Willful Exposure & Indecent Acts

Any allegation of sexual offending such as willful exposure or indecent acts can be devastating for your future and even result in a term of imprisonment.

If you find yourself accused of committing Willful Exposure or  Indecent Acts,  careful preparation and presentation of your case is vital to achieving a positive outcome.

Have You Been Charged?

It’s imperative that you seek legal advice if you’ve been accused/charged with a sexual offence.

Contact Criminal Defence Attorney Michael McMillan for assistance and legal advice on (07) 5619 6860 or 0409 273 430.

What the Law Says

In Queensland, there are two offences that criminalise public conduct in which genitals are exposed.


Willful Exposure

The lesser of the two (wilful exposure) is found in the Summary Offences Act.

It criminalises public exposure of genitals. But it only attracts upon conviction a small fine. Imprisonment for such offending can only be imposed if such offending was done with the intention of offending or embarrassing another person.

Even then, the maximum is imprisonment for only 1 year.


Indecent Acts

The other offence (indecent acts) is found in the Criminal Code.

It criminalises at least the same conduct but casts arguably a wider net attempting to catch any acts (whether the alleged offender is clothed or not) in public that offend current standards of decency.

If that offending was intended to offend other people or not, it still carries a maximum penalty of imprisonment for 2 years.

Similar overlap can be found in the New South Wales offences of Committing a Sexual Act and Willful and Obscene Exposure.

An interesting point about the Willful Exposure offences on both sides of the State border is that neither requires any person to have witnessed the exposure.

What is in reality criminalised is the risk that another member of the community will have seen the exposure.

Plea Bargain

Given that the offence of Willful Exposure only carries a small fine as a maximum penalty, my experience with this type of offending is success flows from encouraging the prosecutor to apply the principles found in the Case Conferencing chapter of their Operational Procedures Manual and ask they consider offering the Summary Offences Act offence as an alternative to more serious Criminal Code one.

Once again, a similar approach in New South Wales usually results in the lessor offence being preferred.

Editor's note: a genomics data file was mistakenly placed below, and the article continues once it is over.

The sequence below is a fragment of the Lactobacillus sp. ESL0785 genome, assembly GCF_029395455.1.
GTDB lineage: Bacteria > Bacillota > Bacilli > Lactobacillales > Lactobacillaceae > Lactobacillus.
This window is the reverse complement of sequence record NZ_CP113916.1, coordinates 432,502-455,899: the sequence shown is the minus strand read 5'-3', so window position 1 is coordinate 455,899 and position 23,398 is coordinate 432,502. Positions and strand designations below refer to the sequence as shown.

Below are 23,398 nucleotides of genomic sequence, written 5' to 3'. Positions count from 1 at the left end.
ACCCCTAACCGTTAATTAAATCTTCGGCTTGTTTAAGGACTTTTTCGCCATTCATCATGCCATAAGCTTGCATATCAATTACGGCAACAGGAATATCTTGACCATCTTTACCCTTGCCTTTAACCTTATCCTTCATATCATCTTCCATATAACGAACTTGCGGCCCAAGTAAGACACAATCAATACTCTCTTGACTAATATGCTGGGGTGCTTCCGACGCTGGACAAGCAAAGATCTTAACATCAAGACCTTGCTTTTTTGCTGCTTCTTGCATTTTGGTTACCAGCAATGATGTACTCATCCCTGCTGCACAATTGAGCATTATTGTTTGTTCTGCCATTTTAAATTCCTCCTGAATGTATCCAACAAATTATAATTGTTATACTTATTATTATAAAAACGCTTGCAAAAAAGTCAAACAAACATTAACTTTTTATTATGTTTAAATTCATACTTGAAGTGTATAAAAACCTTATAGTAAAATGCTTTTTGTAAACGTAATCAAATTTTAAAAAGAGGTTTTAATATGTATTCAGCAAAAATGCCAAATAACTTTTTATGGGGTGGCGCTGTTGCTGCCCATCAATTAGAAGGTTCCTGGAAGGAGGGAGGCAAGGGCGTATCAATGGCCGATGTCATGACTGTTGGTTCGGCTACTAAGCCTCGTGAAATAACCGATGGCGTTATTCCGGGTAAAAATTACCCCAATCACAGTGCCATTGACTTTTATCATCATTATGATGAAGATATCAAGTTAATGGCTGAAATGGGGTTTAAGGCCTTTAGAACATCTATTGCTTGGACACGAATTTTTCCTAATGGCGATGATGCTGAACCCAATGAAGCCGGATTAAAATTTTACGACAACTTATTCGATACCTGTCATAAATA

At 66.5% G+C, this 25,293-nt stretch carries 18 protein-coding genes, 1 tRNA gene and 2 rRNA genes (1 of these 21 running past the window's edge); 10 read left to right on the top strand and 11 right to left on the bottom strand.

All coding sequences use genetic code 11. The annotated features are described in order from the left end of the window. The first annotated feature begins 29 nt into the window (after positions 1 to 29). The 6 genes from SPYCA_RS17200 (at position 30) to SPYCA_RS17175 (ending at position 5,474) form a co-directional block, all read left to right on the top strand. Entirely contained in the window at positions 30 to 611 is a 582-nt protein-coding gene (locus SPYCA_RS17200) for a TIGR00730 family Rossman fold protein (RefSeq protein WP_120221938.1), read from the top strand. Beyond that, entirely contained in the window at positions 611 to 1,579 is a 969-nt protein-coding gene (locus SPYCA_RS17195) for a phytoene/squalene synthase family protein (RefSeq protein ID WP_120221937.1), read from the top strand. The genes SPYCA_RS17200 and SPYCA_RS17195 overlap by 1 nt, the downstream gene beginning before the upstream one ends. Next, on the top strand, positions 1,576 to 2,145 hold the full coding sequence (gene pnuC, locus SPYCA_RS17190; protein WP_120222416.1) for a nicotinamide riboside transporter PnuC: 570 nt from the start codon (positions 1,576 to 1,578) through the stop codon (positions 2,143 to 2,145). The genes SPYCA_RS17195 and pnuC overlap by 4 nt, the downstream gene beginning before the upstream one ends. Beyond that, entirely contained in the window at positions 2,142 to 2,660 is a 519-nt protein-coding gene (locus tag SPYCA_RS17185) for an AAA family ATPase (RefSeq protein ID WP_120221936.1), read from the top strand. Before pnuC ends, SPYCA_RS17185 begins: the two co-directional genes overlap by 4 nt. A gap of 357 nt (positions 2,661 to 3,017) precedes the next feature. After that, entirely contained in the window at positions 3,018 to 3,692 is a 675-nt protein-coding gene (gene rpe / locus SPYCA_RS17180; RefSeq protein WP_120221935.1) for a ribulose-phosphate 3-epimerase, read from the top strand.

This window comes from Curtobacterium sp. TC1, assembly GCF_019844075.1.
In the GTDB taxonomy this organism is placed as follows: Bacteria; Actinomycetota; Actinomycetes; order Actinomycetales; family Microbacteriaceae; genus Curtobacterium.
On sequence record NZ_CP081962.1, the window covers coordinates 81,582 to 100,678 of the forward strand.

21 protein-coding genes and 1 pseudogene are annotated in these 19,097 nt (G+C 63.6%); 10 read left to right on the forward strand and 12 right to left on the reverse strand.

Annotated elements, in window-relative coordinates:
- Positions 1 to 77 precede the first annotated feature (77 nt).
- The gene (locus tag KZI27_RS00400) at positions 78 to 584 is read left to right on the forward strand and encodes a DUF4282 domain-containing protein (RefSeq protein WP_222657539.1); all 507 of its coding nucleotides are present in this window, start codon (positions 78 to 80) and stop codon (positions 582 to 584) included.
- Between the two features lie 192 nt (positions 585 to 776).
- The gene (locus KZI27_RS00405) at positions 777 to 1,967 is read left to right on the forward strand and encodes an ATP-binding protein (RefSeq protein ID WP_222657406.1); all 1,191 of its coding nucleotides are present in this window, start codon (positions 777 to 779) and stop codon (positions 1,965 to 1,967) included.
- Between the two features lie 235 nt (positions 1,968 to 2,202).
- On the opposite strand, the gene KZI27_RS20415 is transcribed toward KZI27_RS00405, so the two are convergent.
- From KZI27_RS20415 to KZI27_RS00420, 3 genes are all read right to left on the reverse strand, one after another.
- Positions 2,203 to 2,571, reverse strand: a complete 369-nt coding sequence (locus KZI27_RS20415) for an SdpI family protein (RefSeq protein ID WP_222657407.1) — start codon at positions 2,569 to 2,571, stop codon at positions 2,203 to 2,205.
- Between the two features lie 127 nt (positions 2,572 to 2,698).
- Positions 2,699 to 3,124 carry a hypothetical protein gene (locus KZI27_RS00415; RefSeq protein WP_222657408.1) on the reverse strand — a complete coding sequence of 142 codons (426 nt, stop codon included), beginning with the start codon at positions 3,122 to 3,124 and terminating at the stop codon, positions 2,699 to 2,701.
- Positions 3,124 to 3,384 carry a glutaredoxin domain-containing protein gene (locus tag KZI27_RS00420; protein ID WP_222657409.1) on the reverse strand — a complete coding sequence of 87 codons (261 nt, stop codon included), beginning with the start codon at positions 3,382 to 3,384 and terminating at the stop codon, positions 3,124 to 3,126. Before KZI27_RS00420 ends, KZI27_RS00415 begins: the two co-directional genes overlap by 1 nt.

Although there are other reasons to attempt to have the charge for which you are convicted reduced to its lowest form, an obvious one is that being convicted of an offence that carries with it a maximum of more than a fine, you may be risking the security of your current employment.

A couple of simple examples come from the Architects Act 2002 where under s.28 your licence is cancelled if you are convicted of an indictable offence. Pursuant to section 77 of the Property Occupation Act 2014 a Real Estate Agent can have his or her licence cancelled if you are convicted of an offence carrying 3 or more years as a maximum period of imprisonment.

Or, under section 48 of the Queensland Building & Construction Commission Act 1991 a builder’s licence will be cancelled if he or she is convicted of an indictable offence.

Clearly, it is tangibly beneficial to have your criminal conduct shoehorned into a much less serious offence.

Will a conviction be recorded?

Despite the normally limited occasions in which an offender in New South Wales can avoid a recorded conviction for various crimes, the sentencing statistics show that about 20% of those sentenced for Willful and Obscene Exposure avoid a conviction being recorded.

Of course, the position in Queensland is a little easier but expert assistance in addressing the concerns the court will have dramatically enhances your prospects of success.

If you require any assistance at all with this these types of charges I am only too willing to impart my years of experience.

Need help with your sexual offence matter?

Michael McMillan is experienced with cases relating to sex offences such as willful exposure or indecent acts.

Contact Michael McMillan immediately on (07) 5619 6860 or 0409 273 430. Alternatively, you can send an enquiry online to discuss your criminal matter..